trans fatty acid


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Related to trans fatty acid: polyunsaturated fatty acid

trans fatty acid

n.
An unsaturated fatty acid produced by the partial hydrogenation of vegetable oils and present in hardened vegetable oils, most margarines, commercial baked foods, and many fried foods. An excess of these fats in the diet is associated with high LDL cholesterol levels, low HDL cholesterol levels, and an increased risk of coronary heart disease.
American Heritage® Dictionary of the English Language, Fifth Edition. Copyright © 2016 by Houghton Mifflin Harcourt Publishing Company. Published by Houghton Mifflin Harcourt Publishing Company. All rights reserved.
ThesaurusAntonymsRelated WordsSynonymsLegend:
Noun1.trans fatty acid - a fatty acid that has been produced by hydrogenating an unsaturated fatty acid (and so changing its shape)trans fatty acid - a fatty acid that has been produced by hydrogenating an unsaturated fatty acid (and so changing its shape); found in processed foods such as margarine and fried foods and puddings and commercially baked goods and partially hydrogenated vegetable oils
margarine, marge, oleo, oleomargarine, margarin - a spread made chiefly from vegetable oils and used as a substitute for butter
fatty acid - any of a class of aliphatic monocarboxylic acids that form part of a lipid molecule and can be derived from fat by hydrolysis; fatty acids are simple molecules built around a series of carbon atoms linked together in a chain of 12 to 22 carbon atoms
elaidic acid - a monounsaturated fatty acid that has the same structure as oleic acid except that it is a trans fatty acid; the major trans fatty acid in margarine and fried foods
Based on WordNet 3.0, Farlex clipart collection. © 2003-2012 Princeton University, Farlex Inc.
References in periodicals archive ?
Hankinson et al., "Dietary intake of trans fatty acids and systemic inflammation in women," American Journal of Clinical Nutrition, vol.
Baer, "Vaccenic acid and trans fatty acid isomers from partially hydrogenated oil both adversely affect LDL cholesterol: A double-blind, randomized controlled trial," American Journal of Clinical Nutrition, vol.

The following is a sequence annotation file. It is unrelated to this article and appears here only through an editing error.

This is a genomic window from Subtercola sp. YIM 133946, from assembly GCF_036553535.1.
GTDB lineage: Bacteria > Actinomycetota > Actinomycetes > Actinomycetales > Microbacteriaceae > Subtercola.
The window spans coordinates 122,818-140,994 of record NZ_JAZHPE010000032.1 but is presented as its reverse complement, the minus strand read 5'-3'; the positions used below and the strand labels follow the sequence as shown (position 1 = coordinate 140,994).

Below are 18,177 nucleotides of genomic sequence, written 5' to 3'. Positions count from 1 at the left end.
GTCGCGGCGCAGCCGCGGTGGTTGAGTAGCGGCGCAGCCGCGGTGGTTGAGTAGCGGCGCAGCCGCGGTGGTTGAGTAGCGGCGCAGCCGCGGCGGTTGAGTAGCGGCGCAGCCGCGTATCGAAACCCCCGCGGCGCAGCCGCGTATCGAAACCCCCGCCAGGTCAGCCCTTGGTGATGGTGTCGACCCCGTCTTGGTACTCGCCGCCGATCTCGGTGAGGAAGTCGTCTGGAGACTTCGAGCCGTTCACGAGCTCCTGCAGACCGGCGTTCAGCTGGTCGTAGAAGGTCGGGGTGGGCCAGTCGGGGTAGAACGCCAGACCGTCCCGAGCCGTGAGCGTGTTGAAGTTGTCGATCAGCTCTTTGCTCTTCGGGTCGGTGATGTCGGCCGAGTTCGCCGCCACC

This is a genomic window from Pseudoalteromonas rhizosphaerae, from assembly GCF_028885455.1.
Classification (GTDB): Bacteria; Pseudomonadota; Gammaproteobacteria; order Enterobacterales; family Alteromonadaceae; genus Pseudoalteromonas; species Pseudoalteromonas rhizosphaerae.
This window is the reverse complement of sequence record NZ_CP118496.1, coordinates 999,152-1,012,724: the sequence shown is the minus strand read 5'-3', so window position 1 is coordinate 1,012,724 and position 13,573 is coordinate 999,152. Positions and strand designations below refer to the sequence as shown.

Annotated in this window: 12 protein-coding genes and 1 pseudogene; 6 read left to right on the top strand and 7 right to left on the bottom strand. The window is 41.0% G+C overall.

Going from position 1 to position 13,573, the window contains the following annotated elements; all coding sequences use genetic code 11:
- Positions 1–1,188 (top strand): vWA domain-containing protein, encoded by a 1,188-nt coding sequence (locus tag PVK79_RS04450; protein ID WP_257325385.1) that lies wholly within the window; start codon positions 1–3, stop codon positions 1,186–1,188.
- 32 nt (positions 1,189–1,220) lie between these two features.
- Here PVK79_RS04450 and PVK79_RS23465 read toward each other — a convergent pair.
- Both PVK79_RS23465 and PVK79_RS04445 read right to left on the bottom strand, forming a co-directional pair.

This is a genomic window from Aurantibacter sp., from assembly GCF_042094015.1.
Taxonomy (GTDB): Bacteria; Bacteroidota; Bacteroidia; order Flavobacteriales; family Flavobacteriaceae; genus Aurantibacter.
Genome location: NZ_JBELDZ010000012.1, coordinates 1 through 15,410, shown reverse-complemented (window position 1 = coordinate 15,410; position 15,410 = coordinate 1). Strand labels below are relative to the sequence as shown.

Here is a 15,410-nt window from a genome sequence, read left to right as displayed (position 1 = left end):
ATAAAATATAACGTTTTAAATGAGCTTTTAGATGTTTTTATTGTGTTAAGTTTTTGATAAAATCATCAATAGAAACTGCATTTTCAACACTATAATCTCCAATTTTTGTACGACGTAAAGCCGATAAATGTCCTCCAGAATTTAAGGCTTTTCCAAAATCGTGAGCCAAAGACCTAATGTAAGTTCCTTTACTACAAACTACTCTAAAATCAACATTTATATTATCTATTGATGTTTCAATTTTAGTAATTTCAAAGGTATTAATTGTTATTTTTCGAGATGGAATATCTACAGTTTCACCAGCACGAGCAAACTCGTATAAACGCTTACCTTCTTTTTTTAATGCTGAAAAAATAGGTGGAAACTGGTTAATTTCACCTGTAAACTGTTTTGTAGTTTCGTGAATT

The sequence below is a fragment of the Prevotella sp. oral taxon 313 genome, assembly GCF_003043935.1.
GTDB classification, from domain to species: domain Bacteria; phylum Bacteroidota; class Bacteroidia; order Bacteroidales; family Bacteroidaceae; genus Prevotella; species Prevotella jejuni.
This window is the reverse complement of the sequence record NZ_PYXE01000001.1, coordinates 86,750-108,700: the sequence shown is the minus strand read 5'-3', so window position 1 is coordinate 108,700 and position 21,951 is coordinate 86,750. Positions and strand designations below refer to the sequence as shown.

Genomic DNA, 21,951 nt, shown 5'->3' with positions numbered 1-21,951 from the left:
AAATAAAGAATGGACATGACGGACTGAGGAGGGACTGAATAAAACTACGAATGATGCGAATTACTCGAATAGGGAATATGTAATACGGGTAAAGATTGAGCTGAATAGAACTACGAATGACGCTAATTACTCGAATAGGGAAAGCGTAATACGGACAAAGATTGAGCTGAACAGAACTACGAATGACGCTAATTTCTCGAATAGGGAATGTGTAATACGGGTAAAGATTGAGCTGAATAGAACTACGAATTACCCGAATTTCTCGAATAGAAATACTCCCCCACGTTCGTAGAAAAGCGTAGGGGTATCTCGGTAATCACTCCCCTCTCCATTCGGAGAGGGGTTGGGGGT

Nutritional information indicated 5 g of total lipid content, 3.6 g of monounsaturated fatty acids, 0.7 g of polyunsaturated fatty acids, 0.7 g of saturated fatty acids and 0 g of trans fatty acids.
Instead, the new recommendation is to emphasize the use of healthful fats (such as olive oil and nuts), while avoiding harmful fats (such as trans fatty acids).
Trans fatty acids: Trans fatty acids (TFA) by definition are geometric isomers of monounsaturated and polyunsaturated fatty acids having at least one carbon-carbon double bond
Determination of Trans Fatty Acid Content in Soybean Oil.
The article attributes the reduction in trans fat in the food supply--and thus in the diets of Vancouver children--to the voluntary labelling and removal of trans fatty acids (TFA) by industry.
(6) In order for a food product to be labelled "low in saturated fats", it must contain 2 g or less of a combination of saturated and trans fatty acids per serving (or per 100 g for pre-packaged meals) and it provides 15% or less energy from the sum of saturated and trans fatty acid.
Keywords: Chips; Fatty acid profile; trans fatty acids; Chromatographic technique.
Dietary trans fatty acid. Journal of Cardiopulmonary Rehabilitation, 20(3), 143-146.
If total n3 and n6 fat was simultaneously included in the model with saturated, monounsaturated, and trans fatty acid variables, the total polyunsaturated fatty acid variable was excluded.
Women with the highest trans fatty acid content in red blood cells were three times more likely to develop heart disease than women with the lowest trans fatty acid content in red blood cells.